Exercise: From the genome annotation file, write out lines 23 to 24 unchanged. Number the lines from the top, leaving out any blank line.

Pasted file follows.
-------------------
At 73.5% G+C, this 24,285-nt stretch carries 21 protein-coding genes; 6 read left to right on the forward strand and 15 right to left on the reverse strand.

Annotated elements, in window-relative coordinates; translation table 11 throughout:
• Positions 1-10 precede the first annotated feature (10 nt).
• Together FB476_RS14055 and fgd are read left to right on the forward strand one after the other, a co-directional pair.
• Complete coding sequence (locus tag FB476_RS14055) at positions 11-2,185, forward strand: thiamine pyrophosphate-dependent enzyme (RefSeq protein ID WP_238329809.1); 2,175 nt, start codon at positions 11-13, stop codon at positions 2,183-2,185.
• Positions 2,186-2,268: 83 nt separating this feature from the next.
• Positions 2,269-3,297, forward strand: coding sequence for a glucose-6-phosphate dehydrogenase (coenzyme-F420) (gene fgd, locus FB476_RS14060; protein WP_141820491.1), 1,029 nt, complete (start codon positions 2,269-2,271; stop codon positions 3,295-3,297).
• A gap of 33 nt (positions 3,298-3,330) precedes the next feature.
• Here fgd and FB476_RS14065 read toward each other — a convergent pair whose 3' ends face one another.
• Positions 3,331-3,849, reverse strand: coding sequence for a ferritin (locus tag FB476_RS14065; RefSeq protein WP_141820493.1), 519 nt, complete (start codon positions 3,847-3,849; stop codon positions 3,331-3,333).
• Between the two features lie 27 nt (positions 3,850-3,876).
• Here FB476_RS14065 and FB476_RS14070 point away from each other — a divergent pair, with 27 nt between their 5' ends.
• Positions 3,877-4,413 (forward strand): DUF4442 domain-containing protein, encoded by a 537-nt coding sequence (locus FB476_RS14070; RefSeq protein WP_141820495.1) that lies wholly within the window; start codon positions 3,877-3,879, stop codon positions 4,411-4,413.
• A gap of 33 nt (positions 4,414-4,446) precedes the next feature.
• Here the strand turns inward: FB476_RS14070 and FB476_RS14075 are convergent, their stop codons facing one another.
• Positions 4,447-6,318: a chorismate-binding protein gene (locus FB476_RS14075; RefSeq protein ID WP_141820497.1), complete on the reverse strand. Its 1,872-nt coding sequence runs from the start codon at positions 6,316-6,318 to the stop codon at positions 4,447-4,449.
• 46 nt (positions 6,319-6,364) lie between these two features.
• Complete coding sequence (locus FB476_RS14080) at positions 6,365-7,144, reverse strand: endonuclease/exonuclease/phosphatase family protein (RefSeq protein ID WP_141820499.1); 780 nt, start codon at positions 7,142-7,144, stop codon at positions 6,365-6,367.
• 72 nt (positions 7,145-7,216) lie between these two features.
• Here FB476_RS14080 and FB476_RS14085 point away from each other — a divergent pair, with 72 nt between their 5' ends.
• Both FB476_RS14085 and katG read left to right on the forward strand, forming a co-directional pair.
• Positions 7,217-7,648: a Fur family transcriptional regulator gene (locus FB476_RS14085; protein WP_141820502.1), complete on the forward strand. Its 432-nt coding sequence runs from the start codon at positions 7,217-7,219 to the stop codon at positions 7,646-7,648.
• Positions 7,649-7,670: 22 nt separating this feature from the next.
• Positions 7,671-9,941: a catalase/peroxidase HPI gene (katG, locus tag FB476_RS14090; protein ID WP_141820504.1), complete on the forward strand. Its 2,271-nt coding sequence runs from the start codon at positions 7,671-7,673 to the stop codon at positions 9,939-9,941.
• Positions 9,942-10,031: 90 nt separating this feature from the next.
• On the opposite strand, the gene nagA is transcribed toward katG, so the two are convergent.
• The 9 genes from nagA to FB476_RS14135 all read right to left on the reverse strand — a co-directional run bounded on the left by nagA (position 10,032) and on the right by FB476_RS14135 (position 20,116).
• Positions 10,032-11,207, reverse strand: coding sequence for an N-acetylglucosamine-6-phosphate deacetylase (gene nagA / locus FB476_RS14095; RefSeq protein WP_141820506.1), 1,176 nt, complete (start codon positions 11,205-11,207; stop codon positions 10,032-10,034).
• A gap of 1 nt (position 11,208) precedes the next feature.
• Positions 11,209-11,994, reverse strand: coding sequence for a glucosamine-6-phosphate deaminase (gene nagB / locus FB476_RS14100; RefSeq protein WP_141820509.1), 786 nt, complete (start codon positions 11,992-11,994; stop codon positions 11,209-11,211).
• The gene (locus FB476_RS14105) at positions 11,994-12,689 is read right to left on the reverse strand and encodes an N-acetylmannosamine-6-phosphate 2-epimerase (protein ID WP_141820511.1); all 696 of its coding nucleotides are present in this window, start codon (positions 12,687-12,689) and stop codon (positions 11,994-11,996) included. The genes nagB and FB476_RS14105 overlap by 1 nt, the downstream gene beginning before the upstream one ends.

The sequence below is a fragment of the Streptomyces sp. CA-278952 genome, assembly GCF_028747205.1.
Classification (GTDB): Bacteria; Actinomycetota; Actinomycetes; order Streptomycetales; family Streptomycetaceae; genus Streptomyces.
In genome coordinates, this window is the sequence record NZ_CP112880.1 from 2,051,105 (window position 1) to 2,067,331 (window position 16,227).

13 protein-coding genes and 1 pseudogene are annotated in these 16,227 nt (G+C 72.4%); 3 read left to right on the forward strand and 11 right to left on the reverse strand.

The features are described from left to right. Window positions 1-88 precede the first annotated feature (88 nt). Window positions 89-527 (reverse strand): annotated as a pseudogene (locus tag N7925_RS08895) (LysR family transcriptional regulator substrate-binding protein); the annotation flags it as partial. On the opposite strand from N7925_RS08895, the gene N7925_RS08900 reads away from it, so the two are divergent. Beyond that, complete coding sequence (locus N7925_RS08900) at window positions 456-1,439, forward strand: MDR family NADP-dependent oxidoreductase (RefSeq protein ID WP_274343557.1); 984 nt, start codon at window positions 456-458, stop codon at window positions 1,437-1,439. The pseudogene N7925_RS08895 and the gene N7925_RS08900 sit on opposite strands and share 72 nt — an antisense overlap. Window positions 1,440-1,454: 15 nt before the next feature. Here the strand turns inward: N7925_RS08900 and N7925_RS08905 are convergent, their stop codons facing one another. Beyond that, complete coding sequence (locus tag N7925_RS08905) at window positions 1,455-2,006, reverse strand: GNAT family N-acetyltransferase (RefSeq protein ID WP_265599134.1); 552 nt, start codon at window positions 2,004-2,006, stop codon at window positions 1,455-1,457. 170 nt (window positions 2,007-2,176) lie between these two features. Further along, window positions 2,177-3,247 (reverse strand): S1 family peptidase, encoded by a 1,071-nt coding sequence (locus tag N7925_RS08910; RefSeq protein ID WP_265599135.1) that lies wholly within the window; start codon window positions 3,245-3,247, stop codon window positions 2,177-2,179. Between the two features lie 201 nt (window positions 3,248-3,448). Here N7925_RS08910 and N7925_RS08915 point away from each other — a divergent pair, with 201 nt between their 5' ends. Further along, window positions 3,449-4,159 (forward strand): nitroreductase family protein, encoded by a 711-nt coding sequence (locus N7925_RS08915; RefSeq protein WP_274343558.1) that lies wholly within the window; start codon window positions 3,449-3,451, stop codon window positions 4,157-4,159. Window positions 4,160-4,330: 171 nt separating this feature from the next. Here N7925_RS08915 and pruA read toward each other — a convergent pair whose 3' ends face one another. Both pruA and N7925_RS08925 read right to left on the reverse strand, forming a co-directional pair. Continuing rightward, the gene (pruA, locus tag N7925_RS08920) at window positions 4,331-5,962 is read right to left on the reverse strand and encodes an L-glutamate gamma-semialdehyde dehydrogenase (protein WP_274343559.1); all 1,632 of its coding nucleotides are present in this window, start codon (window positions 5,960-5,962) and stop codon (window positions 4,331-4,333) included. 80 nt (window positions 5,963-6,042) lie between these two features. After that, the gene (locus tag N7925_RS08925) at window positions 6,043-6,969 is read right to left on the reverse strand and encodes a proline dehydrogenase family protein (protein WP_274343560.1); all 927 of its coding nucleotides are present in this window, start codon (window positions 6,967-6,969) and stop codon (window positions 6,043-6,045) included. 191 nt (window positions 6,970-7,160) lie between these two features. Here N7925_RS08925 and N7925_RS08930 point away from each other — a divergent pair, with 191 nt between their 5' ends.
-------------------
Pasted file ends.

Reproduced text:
• Positions 7,649-7,670: 22 nt separating this feature from the next.
• Positions 7,671-9,941: a catalase/peroxidase HPI gene (katG, locus tag FB476_RS14090; protein ID WP_141820504.1), complete on the forward strand. Its 2,271-nt coding sequence runs from the start codon at positions 7,671-7,673 to the stop codon at positions 9,939-9,941.